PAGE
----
I'm a lover of history, though not a history buff. There's a difference. I can appreciate and respect the events of the past and love learning about them, but I can't remember the names and dates and who shined Washington's shoes just before the battle of Yorktown.
I've been to a lot of places that have made me think--the USS Arizona Memorial, Yorktown, Jamestown, among others, but few have moved me the way the silent fields of Gettysburg did this last week. You see, there's something special about the Civil War. If I went to Normandy, I might feel a loss over the American lives lost there, and I'd try to feel regret for the German lives lost as well, but it would be hollow. Right or wrong, that's the way I'd feel.
Gettysburg, along with that entire war, is different. It doesn't matter that the southern states no longer considered themselves "Americans." When I sat on the hallowed ground that is shown on the map as "The Wheatfield" or "Little Round Top," I only see the ghosts of Americans, thousands upon thousands of dead men and boys who gave all for something they believed in mightily. At the battle's end, which essentially ended any hopes for a southern victory in the war, there really were no winners. The United States kept what it already had, less some 23,000 men, and Lee hadn't achieved his goal of a stunning victory for the Confederacy, yet had still lost 28,000 men.
General Lee, I've also found during what little research I've done, is a man to be respected by any American. Funny thing for a man stripped of his citizenship and his land (where Arlington National Cemetary now sits). There were other personalities in that battle who will never be common names in a history textbook, but they were all Americans, no matter which side, and many of them died for their cause.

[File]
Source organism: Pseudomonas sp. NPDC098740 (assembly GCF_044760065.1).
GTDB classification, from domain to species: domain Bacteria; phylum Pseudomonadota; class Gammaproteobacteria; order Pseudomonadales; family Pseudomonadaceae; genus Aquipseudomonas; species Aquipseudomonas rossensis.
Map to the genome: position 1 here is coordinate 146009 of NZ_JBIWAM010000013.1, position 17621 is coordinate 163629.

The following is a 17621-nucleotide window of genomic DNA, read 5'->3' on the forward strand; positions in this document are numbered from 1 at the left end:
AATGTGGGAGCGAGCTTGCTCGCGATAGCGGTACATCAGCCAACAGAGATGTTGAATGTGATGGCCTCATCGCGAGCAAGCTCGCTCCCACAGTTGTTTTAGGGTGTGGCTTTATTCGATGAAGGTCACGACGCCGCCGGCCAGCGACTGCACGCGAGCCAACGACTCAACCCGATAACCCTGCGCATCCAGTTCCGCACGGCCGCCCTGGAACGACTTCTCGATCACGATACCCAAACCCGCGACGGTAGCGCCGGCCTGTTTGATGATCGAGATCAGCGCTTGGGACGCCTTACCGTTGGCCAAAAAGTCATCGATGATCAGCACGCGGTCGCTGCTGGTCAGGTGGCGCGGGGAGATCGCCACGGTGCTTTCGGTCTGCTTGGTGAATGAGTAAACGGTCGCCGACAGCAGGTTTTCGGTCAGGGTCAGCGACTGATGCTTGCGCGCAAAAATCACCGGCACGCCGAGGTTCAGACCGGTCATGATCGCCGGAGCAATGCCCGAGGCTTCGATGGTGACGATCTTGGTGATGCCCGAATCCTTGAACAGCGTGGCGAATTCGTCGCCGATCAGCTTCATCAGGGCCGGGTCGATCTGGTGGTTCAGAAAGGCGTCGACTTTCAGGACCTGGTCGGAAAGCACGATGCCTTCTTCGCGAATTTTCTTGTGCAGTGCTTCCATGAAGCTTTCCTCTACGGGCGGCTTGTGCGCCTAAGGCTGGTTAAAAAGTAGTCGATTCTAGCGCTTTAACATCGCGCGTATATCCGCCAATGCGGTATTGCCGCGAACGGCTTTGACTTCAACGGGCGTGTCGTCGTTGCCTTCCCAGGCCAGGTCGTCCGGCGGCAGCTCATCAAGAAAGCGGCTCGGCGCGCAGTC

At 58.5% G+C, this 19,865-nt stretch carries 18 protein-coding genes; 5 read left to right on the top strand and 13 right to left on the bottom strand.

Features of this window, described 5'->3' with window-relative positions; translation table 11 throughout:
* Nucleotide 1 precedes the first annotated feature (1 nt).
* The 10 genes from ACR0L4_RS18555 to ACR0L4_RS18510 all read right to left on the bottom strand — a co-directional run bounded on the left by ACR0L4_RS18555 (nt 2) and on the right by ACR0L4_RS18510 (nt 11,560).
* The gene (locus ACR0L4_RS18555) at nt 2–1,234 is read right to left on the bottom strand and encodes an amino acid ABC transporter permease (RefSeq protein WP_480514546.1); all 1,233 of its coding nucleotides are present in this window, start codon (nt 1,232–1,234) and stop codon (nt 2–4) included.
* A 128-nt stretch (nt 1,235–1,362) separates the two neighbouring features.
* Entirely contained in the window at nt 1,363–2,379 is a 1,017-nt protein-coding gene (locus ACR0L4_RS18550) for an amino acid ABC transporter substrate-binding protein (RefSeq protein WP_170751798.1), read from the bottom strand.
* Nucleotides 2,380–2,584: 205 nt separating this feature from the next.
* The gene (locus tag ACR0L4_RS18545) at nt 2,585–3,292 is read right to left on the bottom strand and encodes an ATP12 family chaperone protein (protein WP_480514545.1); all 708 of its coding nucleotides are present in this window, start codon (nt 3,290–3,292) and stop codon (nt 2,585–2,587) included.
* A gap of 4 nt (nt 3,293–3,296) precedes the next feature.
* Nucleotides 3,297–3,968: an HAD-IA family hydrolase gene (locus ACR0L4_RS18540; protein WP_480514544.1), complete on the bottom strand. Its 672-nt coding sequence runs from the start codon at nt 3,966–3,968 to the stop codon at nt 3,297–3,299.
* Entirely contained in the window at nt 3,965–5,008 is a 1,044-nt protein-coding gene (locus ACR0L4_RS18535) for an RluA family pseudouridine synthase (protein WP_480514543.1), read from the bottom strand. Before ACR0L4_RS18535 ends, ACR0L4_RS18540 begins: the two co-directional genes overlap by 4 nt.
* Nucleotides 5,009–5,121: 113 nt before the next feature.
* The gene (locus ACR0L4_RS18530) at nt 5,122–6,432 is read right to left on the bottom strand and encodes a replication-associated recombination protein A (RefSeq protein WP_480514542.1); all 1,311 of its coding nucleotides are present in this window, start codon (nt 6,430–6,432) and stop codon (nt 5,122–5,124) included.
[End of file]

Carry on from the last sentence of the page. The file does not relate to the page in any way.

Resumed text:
As we drove around the battlefield I studied as many monuments as I could. There are over 1400, but I wanted to take in all of it. Of course, I found the 16th Michigan on Little Round Top, who were almost overrun by a few Texas brigades before a New York regiment came to their rescue. The 20th Maine was a special monument to me and anyone else who'd read "The Killer Angels." Others I'd never read anywhere all meant something. I thought of Robin as I read the inscription on the Arkansas and Louisiana monuments, Ronie as I stood on the ground where thousands of Texans died trying in vain to capture Little Round Top. Their monuments sprout like wildflowers at that end of the battlefield. I smiled at the lanky soldier atop the 1st Minnesota monument, then discovered that over 80% of that regiment was lost in a suicide charge just to gain a few minutes while reinforcements were called up.
I walked out from the Virginia monument, the first southern monument on the battlefield, to the point where Lee rode out to meet his retreating troops and muttering, "It's all my fault." I felt his loss, our loss. Not the loss of the Confederacy, but the loss of a nation's innocence. We'd fought one another in a bloody conflict the likes of which must never, ever be repeated. It is truly the one place in this country where all of us has a connection to a horrible tragedy. I wish all could visit it. If you do, take a moment, close the tour book, turn off the audio tour CD, close out the world, and remember. Shed the tears if they'll come. Pray for our nation. The cost of our liberty has been far too high to take it for granted.